Exhibition Schedule

Current Exhibition

Exhibition of Georges Rouault — In Search of the Inner Light

April 21 (Tue) – June 7 (Sun), 2020
*Considering the current situation of the coronavirus COVID-19 infection, the Idemitsu Museum of Arts, Moji, announces the cancellation of the exhibition “Georges Rouault—In Search of the Inner Light”.

George Rouault (1871-1958) is one of the representative French artists of the twentieth century. His works known for brilliant colors and substantial matière have captured the hearts of the people, regardless of country, time period or religion. Rouault discovered in Christian faith, salvation from society filled with contradictions and disasters of war. This exhibition will feature the artist’s representative works from the Idemitsu collection, such as his series in oil, Passion, and copperplate prints, Miserere, that depict his deep and sublime world reflecting his faith.

Current Exhibition

Exhibition Schedule

2020.4~2021.3

Exhibition of Georges Rouault — In Search of the Inner Light

April 21 (Tue) —June 7 (Sun), 2020
*Considering the current situation of the coronavirus COVID-19 infection, the Idemitsu Museum of Arts, Moji, announces the cancellation of the exhibition “Georges Rouault—In Search of the Inner Light”.

Exhibition of Georges Rouault
— In Search of the Inner Light

George Rouault (1871-1958) is one of the representative French artists of the twentieth century. His works known for brilliant colors and substantial matière have captured the hearts of the people, regardless of country, time period or religion. Rouault discovered in Christian faith, salvation from society filled with contradictions and disasters of war. This exhibition will feature the artist’s representative works from the Idemitsu collection, such as his series in oil, Passion, and copperplate prints, Miserere, that depict his deep and sublime world reflecting his faith.

The Charm of Sancai, Three-color Glazed Ware — Treasures of the Silk Road

June 19 (Fri) —August 30 (Sun), 2020

The Charm of Sancai, Three-color Glazed Ware
— Treasures of the Silk Road

Sancai, or Tang three-color glazed ware, is characterized by a splendid decoration produced by brilliant multicolored glaze. It is one of the representative ceramic wares in China. Sancai ware were mainly burial goods of emperors and aristocrats of the Tang dynasty (618-907), but at the same time, they were valued as artistic items that symbolize cultural exchange between the East and the West along the Silk Road. This exhibition will introduce the world of beauty filled with international air, with sancai ware, as well as with lively figurines of people, animals such as horses and camels that travelled the desert, and vessels that received the influence of jewels, silver ware and gold ware brought in from East Asia.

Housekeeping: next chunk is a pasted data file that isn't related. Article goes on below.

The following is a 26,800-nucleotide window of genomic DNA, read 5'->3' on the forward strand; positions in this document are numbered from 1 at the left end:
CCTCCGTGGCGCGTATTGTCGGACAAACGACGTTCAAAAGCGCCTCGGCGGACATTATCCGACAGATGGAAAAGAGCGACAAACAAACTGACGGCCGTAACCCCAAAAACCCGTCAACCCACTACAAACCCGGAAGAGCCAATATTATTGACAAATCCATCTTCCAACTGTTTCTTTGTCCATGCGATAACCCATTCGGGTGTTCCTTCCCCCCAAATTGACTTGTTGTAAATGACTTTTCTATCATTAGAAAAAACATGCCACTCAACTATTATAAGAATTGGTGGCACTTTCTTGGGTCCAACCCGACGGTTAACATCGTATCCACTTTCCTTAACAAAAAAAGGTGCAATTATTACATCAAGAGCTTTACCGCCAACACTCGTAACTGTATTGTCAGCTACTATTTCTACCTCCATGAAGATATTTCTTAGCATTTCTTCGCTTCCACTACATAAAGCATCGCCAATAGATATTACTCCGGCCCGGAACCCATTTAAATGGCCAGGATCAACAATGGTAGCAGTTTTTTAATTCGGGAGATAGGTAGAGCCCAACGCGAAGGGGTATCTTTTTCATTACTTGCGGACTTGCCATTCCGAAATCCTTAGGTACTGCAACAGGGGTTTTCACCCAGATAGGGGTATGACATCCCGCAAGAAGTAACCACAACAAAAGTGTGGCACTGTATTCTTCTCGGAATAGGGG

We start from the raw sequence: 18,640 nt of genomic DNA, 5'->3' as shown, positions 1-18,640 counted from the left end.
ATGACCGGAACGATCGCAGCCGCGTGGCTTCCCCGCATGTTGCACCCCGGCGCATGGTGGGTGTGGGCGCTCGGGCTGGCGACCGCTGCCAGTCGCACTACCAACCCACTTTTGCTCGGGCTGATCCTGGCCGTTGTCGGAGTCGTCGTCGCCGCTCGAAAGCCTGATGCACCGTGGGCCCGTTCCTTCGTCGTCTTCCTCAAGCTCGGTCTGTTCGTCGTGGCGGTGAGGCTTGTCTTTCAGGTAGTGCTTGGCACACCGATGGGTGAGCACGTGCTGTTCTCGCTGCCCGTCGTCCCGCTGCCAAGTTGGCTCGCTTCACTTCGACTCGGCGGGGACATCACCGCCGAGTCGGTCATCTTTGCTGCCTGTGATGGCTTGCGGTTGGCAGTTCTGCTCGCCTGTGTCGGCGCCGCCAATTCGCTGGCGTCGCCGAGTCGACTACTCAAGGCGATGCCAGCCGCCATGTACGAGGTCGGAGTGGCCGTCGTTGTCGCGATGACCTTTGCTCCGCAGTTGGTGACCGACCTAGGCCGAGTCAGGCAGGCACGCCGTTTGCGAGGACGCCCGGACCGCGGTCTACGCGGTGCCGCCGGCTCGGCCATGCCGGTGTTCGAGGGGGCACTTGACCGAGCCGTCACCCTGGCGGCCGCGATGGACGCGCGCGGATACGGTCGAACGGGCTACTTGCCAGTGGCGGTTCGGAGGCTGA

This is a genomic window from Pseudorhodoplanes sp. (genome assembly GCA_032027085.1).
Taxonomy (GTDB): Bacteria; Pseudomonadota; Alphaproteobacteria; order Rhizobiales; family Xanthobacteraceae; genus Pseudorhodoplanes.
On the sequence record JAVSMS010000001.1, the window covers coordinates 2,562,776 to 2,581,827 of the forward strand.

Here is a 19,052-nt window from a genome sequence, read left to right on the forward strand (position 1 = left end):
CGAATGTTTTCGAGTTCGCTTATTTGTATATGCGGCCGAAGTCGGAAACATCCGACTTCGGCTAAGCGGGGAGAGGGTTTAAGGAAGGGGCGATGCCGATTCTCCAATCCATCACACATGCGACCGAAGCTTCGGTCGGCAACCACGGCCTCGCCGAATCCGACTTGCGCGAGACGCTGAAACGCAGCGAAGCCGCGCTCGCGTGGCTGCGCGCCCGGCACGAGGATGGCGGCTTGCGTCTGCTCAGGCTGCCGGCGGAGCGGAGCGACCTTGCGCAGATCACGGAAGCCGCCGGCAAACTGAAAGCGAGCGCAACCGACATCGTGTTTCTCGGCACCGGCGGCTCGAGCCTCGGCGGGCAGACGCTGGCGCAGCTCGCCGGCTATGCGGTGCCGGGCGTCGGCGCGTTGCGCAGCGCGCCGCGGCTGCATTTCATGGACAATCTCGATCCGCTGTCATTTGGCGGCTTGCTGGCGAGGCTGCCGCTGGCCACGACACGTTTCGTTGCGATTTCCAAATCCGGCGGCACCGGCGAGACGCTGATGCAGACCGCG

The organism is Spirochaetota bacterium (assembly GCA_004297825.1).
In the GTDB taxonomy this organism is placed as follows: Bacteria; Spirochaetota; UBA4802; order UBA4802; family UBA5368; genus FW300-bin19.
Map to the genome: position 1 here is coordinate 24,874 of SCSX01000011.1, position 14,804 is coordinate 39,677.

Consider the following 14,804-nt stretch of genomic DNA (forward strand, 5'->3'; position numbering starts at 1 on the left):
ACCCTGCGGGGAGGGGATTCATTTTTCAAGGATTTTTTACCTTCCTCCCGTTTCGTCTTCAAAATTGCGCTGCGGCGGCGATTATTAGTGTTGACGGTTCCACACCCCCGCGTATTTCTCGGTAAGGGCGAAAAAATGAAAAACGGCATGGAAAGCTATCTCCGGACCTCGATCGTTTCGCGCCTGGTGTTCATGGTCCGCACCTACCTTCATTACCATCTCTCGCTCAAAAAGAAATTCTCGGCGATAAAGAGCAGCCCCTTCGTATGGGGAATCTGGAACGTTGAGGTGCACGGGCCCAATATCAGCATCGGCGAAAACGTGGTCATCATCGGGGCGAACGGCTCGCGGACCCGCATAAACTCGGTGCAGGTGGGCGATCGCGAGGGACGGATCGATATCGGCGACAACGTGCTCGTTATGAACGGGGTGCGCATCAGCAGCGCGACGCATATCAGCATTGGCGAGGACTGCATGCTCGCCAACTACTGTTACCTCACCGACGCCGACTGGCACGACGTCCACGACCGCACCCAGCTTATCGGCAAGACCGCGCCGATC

Matsuo Bashō and the Art of the Genroku Era

September 11 (Fri) —October 25 (Sun), 2020

Matsuo Bashō and the Art of the Genroku Era

Matsuo Bashō (1644-94) is a haiku poet active in the first half of the Edo period, born in Ueno, Iga province, who became a master haiku poet in Edo. Through travels to the areas traced in Oku no Hosomichi (Narrow Road to the Deep North) and other later trips in life, Bashō searched for a high literary quality in haiku. His death in Genroku 7 (1694) in Osaka coincides with the time when Genroku culture was just blooming among the townspeople in the kamigata (Kyoto-Osaka) area. This exhibition will display calligraphy and paintings by Bashō, together with artworks by those who admired him, showing the representative arts and crafts of the Genroku era.

The Kanō School and the Momoyama Esthetic

October 30 (Fri) —December 13 (Sun), 2020

The Kanō School and the Momoyama Esthetic

The Kanō School of painting originated during the Muromachi period. The founder is said to be Kanō Masanobu who had become the official painter appointed by the shōgun. Ever since, the Kanō School produced prominent painters such as Kanō Motonobu and Eitoku who are known to be brilliant painters of Japanese art history. The school dominated the Japanese painting world for over 400 years. Extravagant and at the same time elegant, the Kanō style was cherished by the rulers of the period, and even continues to attract the people today. This show will feature items from the Momoyama period when the Kanō school was most brilliant, as well as other vigorous paintings and arts and crafts from the same period.

The Esthetics of Cha no Yu —Tea Ceramics and Other Ceramics from Kyūshū

January 8 (Fri) —March 21 (Sun), 2021

The Esthetics of Cha no Yu
—Tea Ceramics and Other Ceramics from Kyūshūc

It was from the late Heian to the early Kamakura period that the practice of drinking tea was introduced to Japan from China. As time passed by, the practice gained popularity among warlords as well as townspeople regardless of social class, establishing a distinctive culture of cha no yu. Numerous utensils were used and appreciated in cha no yu, becoming a form of “comprehensive art” which developed and crystallized in Japan. This exhibition will display masterpieces of tea ceramics from the Idemitsu collection will be selected for show, other related ceramics from Kyūshū will be displayed as well.